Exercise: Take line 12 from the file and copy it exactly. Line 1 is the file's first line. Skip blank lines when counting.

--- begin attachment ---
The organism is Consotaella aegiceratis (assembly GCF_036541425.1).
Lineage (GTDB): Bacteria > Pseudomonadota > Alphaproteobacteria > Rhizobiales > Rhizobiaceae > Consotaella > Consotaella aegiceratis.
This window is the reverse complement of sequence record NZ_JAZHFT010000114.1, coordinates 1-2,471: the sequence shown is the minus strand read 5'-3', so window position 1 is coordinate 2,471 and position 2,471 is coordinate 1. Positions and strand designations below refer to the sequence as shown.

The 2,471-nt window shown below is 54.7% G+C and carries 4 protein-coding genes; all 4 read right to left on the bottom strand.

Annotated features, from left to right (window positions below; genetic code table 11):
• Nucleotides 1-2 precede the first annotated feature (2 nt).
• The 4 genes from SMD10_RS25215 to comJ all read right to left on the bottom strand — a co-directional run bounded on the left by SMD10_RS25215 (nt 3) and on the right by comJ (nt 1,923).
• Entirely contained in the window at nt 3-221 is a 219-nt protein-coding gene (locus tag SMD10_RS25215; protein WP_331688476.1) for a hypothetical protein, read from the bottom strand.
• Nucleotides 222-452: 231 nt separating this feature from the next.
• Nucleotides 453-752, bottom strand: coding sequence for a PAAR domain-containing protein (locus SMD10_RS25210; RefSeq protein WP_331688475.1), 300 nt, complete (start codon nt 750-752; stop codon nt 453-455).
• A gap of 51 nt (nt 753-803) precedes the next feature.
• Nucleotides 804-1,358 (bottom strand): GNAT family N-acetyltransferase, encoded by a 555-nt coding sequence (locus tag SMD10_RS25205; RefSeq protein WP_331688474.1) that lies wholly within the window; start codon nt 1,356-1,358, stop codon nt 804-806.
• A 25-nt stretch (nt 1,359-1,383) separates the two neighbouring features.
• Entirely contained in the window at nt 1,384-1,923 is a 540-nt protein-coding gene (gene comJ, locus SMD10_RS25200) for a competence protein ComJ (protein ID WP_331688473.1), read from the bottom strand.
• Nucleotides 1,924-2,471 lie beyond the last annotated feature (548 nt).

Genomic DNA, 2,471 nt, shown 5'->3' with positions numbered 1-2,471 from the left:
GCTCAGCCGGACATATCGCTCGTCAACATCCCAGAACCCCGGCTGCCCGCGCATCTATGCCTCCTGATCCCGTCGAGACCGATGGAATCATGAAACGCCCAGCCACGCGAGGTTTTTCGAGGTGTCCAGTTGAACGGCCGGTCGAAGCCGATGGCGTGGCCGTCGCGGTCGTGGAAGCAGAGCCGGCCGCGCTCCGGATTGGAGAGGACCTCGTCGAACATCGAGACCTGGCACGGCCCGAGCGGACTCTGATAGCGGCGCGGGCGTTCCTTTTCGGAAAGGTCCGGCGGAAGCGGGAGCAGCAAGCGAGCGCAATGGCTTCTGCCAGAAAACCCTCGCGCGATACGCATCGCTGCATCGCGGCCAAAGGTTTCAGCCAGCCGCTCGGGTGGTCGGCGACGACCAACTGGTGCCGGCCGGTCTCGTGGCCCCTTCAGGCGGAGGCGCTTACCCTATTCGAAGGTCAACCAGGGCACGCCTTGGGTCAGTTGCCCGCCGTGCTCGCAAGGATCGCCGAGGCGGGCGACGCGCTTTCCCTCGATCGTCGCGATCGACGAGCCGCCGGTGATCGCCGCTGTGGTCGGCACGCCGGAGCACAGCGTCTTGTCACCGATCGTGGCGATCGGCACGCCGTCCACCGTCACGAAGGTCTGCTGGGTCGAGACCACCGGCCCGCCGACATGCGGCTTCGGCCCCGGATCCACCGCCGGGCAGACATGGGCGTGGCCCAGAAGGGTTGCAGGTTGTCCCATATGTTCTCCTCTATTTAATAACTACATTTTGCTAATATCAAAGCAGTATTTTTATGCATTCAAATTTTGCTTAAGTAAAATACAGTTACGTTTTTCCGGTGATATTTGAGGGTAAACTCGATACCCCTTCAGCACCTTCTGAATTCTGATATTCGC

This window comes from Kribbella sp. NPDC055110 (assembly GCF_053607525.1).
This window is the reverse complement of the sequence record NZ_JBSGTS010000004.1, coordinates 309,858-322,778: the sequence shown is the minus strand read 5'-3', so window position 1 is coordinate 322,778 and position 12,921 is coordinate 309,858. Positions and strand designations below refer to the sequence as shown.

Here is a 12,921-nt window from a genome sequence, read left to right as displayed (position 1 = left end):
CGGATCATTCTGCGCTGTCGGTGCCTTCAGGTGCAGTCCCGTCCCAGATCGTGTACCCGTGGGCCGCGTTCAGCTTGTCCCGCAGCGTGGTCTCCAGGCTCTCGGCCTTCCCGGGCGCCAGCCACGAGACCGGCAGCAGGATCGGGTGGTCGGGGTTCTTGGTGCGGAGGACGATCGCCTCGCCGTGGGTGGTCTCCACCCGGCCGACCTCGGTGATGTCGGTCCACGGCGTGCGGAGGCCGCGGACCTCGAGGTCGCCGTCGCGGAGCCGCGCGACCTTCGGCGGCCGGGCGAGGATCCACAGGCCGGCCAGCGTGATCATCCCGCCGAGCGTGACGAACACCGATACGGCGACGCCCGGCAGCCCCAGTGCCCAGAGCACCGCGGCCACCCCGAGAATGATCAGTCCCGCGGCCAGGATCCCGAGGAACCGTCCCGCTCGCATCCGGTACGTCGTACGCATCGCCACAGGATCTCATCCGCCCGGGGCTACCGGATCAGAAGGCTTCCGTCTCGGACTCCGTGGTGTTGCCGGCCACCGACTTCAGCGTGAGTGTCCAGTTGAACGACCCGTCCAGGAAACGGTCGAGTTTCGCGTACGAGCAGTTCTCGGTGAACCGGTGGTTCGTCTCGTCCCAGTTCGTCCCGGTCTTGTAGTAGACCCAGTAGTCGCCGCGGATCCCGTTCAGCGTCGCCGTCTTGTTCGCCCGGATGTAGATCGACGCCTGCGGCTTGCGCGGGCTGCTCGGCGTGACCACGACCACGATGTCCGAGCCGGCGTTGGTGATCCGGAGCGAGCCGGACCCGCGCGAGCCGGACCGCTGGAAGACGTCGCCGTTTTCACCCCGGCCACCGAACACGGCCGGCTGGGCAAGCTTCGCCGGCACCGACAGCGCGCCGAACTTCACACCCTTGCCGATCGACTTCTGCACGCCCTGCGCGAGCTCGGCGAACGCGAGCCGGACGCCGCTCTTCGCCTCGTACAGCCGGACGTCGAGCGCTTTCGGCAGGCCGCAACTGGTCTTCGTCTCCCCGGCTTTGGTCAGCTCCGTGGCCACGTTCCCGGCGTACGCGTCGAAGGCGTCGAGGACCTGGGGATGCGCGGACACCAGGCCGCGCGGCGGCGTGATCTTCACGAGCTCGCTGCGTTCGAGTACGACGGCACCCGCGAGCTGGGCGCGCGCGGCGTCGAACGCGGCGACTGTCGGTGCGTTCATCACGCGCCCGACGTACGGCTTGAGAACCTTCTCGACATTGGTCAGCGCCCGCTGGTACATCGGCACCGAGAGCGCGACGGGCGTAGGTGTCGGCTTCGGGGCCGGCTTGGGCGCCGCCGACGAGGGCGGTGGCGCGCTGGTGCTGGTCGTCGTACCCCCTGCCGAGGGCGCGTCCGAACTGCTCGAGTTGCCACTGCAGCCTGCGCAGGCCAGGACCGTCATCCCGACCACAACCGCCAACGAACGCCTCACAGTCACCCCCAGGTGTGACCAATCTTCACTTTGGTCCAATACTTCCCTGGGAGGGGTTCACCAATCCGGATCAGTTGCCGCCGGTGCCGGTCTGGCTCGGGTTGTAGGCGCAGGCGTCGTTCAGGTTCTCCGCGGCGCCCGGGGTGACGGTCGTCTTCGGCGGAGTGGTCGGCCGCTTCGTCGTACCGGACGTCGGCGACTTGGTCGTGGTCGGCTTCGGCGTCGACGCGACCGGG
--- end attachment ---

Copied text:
• Nucleotides 804-1,358 (bottom strand): GNAT family N-acetyltransferase, encoded by a 555-nt coding sequence (locus tag SMD10_RS25205; RefSeq protein WP_331688474.1) that lies wholly within the window; start codon nt 1,356-1,358, stop codon nt 804-806.